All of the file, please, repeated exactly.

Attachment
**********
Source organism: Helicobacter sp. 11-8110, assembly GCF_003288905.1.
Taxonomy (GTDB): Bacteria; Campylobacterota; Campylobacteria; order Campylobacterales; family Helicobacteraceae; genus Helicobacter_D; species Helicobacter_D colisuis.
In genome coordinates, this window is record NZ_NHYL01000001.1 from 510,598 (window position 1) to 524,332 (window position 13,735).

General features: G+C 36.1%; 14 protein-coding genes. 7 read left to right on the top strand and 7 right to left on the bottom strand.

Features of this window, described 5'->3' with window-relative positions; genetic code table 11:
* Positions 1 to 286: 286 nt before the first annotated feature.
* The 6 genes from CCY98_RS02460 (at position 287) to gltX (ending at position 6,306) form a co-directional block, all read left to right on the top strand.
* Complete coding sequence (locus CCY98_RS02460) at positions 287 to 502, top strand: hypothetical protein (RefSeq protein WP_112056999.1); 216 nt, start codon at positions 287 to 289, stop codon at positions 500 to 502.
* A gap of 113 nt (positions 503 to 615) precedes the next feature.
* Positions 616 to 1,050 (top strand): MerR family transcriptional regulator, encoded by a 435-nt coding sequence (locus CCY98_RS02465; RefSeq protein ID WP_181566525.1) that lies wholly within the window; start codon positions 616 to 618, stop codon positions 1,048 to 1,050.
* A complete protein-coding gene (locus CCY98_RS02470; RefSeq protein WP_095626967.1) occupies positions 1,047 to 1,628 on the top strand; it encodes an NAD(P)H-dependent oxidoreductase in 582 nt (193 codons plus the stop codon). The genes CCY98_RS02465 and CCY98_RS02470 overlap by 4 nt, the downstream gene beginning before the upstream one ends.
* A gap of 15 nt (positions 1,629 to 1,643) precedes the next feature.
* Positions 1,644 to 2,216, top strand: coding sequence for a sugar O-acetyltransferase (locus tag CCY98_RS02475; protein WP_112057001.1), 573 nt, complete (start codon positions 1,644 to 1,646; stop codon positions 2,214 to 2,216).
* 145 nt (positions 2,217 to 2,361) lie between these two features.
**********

Source organism: Helicobacter sp. 11-8110, assembly GCF_003288905.1.
Taxonomy (GTDB): Bacteria; Campylobacterota; Campylobacteria; order Campylobacterales; family Helicobacteraceae; genus Helicobacter_D; species Helicobacter_D colisuis.
In genome coordinates, this window is record NZ_NHYL01000001.1 from 510,598 (window position 1) to 524,332 (window position 13,735).

General features: G+C 36.1%; 14 protein-coding genes. 7 read left to right on the top strand and 7 right to left on the bottom strand.

Features of this window, described 5'->3' with window-relative positions; genetic code table 11:
* Positions 1 to 286: 286 nt before the first annotated feature.
* The 6 genes from CCY98_RS02460 (at position 287) to gltX (ending at position 6,306) form a co-directional block, all read left to right on the top strand.
* Complete coding sequence (locus CCY98_RS02460) at positions 287 to 502, top strand: hypothetical protein (RefSeq protein WP_112056999.1); 216 nt, start codon at positions 287 to 289, stop codon at positions 500 to 502.
* A gap of 113 nt (positions 503 to 615) precedes the next feature.
* Positions 616 to 1,050 (top strand): MerR family transcriptional regulator, encoded by a 435-nt coding sequence (locus CCY98_RS02465; RefSeq protein ID WP_181566525.1) that lies wholly within the window; start codon positions 616 to 618, stop codon positions 1,048 to 1,050.
* A complete protein-coding gene (locus CCY98_RS02470; RefSeq protein WP_095626967.1) occupies positions 1,047 to 1,628 on the top strand; it encodes an NAD(P)H-dependent oxidoreductase in 582 nt (193 codons plus the stop codon). The genes CCY98_RS02465 and CCY98_RS02470 overlap by 4 nt, the downstream gene beginning before the upstream one ends.
* A gap of 15 nt (positions 1,629 to 1,643) precedes the next feature.
* Positions 1,644 to 2,216, top strand: coding sequence for a sugar O-acetyltransferase (locus tag CCY98_RS02475; protein WP_112057001.1), 573 nt, complete (start codon positions 1,644 to 1,646; stop codon positions 2,214 to 2,216).
* 145 nt (positions 2,217 to 2,361) lie between these two features.